WASHINGTON — In the days immediately after President Obama’s reelection victory, White House officials hoped that in a second term he might have better relations with congressional Republicans. The “fever will break,” more than one Obama aide forecast.
The last several days have demonstrated the opposite. Washington remains caught in a partisan stalemate on the budget, seems headed toward another on gun control and perhaps one on immigration policy as well.
That gridlock could inflict significant damage to the Republican Party. But Obama’s ability to manage an ambitious agenda in his new term also hangs in the balance.
Stalemates in Congress “may not affect his popularity all that much, but it will affect his ability to govern, if you define ability to govern as your ability to move your policy agenda forward,” said Bill Galston, a former domestic policy advisor to President Clinton.
For Republicans, the events of the last several days signal how the orthodoxy of the tea party and other conservatives dominates the party, much to the frustration of the few remaining moderates, who want to broaden the GOP’s appeal.
“We’re on the wrong side of fixing the economy and on the wrong side of where the country is going in dealing with gun violence and on comprehensive immigration reform,” said John Weaver, who advised Jon Huntsman Jr.'s campaign for the 2012 Republican presidential nomination and helped oversee 2008 GOP nominee John McCain’s presidential run.
“At this rate, we’re going to be able to put the entire party on a Carnival cruise ship and sail around the Caribbean,” he said.
Economists have said that the U.S. could slip back into recession unless Washington acts to prevent across-the-board tax increases and spending cuts due to take effect at the start of the new year. If that happens, polls show, the public is more likely to blame Republican lawmakers rather than the president.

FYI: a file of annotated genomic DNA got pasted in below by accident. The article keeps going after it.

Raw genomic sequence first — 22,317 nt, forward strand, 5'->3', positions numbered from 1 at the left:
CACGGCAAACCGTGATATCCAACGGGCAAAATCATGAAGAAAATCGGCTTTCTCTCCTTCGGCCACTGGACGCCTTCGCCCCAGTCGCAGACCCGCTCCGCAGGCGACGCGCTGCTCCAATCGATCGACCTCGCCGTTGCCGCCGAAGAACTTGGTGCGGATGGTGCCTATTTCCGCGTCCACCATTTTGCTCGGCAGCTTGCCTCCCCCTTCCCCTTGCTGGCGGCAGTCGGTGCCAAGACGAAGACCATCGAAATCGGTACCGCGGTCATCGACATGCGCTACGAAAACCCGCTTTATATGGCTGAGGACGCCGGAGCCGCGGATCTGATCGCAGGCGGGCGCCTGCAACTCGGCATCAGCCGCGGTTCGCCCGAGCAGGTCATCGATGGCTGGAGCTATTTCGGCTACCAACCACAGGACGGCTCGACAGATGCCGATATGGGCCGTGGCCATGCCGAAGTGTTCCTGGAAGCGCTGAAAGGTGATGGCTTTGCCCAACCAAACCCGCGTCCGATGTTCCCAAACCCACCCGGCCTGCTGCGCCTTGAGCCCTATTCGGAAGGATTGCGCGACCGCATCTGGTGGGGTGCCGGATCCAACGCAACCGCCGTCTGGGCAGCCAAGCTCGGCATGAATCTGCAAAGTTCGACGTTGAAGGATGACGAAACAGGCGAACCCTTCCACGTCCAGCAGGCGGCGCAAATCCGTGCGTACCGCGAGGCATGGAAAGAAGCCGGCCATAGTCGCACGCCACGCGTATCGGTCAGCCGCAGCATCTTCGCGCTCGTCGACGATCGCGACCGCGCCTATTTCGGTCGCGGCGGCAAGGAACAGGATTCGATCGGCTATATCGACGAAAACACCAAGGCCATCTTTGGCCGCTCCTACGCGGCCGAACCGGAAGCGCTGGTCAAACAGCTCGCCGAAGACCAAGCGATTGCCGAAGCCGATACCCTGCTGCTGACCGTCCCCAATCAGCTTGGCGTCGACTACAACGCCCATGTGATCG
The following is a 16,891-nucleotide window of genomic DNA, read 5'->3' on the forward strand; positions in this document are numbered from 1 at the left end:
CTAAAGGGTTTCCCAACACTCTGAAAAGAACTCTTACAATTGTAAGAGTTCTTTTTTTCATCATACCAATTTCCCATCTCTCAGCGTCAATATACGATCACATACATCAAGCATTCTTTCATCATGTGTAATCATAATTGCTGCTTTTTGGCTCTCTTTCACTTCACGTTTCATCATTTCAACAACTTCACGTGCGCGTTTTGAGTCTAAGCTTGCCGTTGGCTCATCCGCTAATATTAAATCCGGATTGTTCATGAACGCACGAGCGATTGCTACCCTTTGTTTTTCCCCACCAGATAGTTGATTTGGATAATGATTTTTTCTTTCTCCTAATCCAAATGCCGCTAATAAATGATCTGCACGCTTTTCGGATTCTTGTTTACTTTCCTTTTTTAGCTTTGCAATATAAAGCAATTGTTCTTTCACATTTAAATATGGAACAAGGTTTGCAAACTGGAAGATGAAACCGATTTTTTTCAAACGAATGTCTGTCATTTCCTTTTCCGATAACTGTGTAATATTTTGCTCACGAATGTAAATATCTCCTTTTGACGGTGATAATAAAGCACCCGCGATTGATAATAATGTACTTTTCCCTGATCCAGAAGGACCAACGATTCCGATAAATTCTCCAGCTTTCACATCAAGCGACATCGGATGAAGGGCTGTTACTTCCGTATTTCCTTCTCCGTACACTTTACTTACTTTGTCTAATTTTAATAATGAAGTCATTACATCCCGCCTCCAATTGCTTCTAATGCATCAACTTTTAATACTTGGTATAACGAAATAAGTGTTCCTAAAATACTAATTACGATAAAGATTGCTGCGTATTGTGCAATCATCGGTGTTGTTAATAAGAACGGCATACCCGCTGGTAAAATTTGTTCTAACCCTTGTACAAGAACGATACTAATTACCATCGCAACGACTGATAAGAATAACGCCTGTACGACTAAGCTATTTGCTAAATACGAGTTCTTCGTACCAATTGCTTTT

An ABC News/Washington Post poll last week showed Americans trusted Obama over congressional Republicans when it came to protecting the interests of the middle class by 58% to 32%.
In the same poll, 53% of respondents agreed with the statement that the GOP “is too conservative and needs a program concerned more directly with the welfare of the people,” compared with 38% who agreed that “the policies of the Republican Party are good, but the party needs a better leader to explain and win support for these policies.”
Within the GOP ranks, however, the view is quite different. By 64% to 23%, people who identified themselves as Republicans said the party’s problem was one of leadership, not policy. That’s particularly true among conservative Republicans, 73% of whom say the party’s problem is leadership.
That helps explain, in part, what happened Thursday night in Congress, when House Speaker John A. Boehner (R-Ohio) realized he did not have the votes in his caucus to pass any sort of tax increase, even one that mainly hit households with incomes above $1 million.
To some degree, Obama’s difficulties in striking a budget deal with congressional Republicans are a reflection of the reality of his political position: He leads a nation that remains both deeply polarized and closely divided, as it has been for many years. He won reelection by only half the margin of his 2008 victory and with very limited coattails; the returning Republican majority in the House was barely dented by losses at the polls.
Of the GOP members in the incoming House, 219 come from districts carried by Mitt Romney, according to a Cook Political Report calculation. Add nine Democrats from districts carried by Romney, and a clear majority of the 435-member House hails from places where Obama lost.
A Republican strategist, who wouldn’t be quoted by name to avoid alienating clients, said the party finds itself in a situation where actions that make sense for lawmakers individually can harm the party’s long-term prospects.
Many of the party’s lawmakers worry more about potential challengers in a GOP primary than they do about pressure from the White House, the strategist said. There were barely veiled threats, in advance of the possible House vote on the tax hike, that Republicans who supported Boehner’s plan might face primary opposition from the right.
“A lot of Republicans have even rejected the very word ‘compromise.’ It’s an attitude that appeals to the Republican base but isn’t necessarily good for appealing to the general electorate,” said John J. Pitney Jr., a Claremont McKenna College professor of government and former Republican policy aide in Washington.
On top of that, he said, there’s now “a real possibility that Republicans could end up with the worst of all possible worlds: a tax increase and blame for the tax increase” as a result of Boehner’s inability to get support from fellow Republicans.